Company: Siren Cannabis | Location: Portland, Oregon | Sector: Cultivation
You might question the wisdom of Matt and Meghan Walstatter’s decision to leave Portland’s crowded dispensary scene to start a cultivation site in Oregon’s saturated market.
The husband and wife team opened Pure Green in January 2014, when there was only one other dispensary on their street. They built it into one of Portland’s most popular marijuana stores. But by 2018, they were competing against at least 10 other nearby stores.
“It got to be a grind,” Matt Walstatter said.
Meanwhile, the Walstatters teamed up with veteran cultivator Bob Conley, whom they’d known for 20-plus years, on Siren Cannabis, a Portland-based grow. The 8,000-square-foot facility had about 2,000 feet of canopy, and the first pounds of flower were ready for the wholesale market in December 2018.
“We probably couldn’t have come out on the market at a worse time,” Matt Walstatter said, referring to what was then an oversaturated market for flower. “It was so bad. I didn’t sell a single pound. In January 2019, our price for indoor (grown flower) was $600 to $900 per pound. And I had to figure out how to stay in business,” Walstatter said.
He also took a gamble. “My view was that this was going to be the peak of market saturation and that the market would ultimately work its way back up, which turned out to be right,” Walstatter said. “Now we’re getting $1,800-$2,000 per pound.”
Produce a great product while keeping costs down
The fledgling company had two secret weapons that helped it stay in business:
- The sale of Pure Green to Vancouver, British Columbia-based C21 Investments, which closed in January 2019 for an undisclosed sum and gave the couple money to launch Siren.
- Growing great product as efficiently as possible.
“I think we grow something that can sit on any shelf in any store in the state. I’m not trying to claim that mine is the best or anything like that. But I think we’re in the upper tier,” Walstatter said. “My partner, Bob Conley, who runs all cultivation operations, does more with less than anyone else I know. So our production costs are a lot lower than at other grows our size.”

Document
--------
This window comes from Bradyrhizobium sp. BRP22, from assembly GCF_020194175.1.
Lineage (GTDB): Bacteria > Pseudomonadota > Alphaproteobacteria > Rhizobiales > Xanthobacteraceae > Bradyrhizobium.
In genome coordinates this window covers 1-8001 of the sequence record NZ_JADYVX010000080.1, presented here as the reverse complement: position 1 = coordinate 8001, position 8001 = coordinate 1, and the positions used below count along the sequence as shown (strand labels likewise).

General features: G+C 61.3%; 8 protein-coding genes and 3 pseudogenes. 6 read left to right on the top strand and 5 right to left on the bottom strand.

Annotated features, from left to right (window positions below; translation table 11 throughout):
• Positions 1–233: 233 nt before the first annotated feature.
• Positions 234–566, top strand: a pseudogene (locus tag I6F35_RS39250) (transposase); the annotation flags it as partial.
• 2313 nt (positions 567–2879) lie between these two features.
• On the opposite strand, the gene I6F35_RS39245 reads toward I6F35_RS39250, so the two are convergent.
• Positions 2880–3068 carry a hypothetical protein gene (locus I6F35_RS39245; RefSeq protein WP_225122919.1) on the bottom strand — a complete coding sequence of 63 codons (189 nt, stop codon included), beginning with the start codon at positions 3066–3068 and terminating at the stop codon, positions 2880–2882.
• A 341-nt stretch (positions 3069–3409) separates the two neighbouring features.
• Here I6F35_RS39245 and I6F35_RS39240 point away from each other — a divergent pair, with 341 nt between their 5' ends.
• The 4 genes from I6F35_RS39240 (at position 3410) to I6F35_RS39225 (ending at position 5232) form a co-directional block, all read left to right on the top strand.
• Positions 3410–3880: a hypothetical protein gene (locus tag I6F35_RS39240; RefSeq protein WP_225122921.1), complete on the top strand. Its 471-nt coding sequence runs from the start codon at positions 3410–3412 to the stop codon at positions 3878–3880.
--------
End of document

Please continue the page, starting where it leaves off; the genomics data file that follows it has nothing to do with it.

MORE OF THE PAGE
Siren operates 70,000 flowering lots in 2,000 square feet of canopy with Conley, one full-time grow employee, one part-time employee, five or six full-time trimmers who help elsewhere in the grow plus one administrative person and one sales manager.
Design your facility to improve workflow
The lean team operates in a facility designed to maximize efficiency through workflow. For example, the vegetation room is across the hall from the flower rooms, and the trim room is across from the drying room. Designing the building that way reduced the number of steps employees must take to get from one room to another.
“One of the things that you think about is making the building fit the way the workflow is going to go. It may not seem like a big deal to have to take three more steps,” Walstatter said. “But when you multiply those three steps times three people doing the same thing 300 times a day, every week, over years, all of a sudden those three steps turn into thousands of steps.”
The company also custom-built an automated irrigation and fertigation system that eliminated the need for an employee to water plants and clean water tanks.
Take advantage of energy rebates to save money
To cut utility costs, Siren took advantage of rebates that Oregon awards businesses for using energy-efficiency technology. Siren’s grow rooms are mixed spectrum, using double-end bulbs and 350-watt LED lights in flower rooms and LEDs in the vegetation rooms.
The company received rebates on all the LEDs it bought, plus the HVAC system, allowing Siren to recoup about 40% of its LED and HVAC expenses. Walstatter noted that the five-figure rebate check arrived when Siren just opened and was getting less than $1,000 per pound for its product.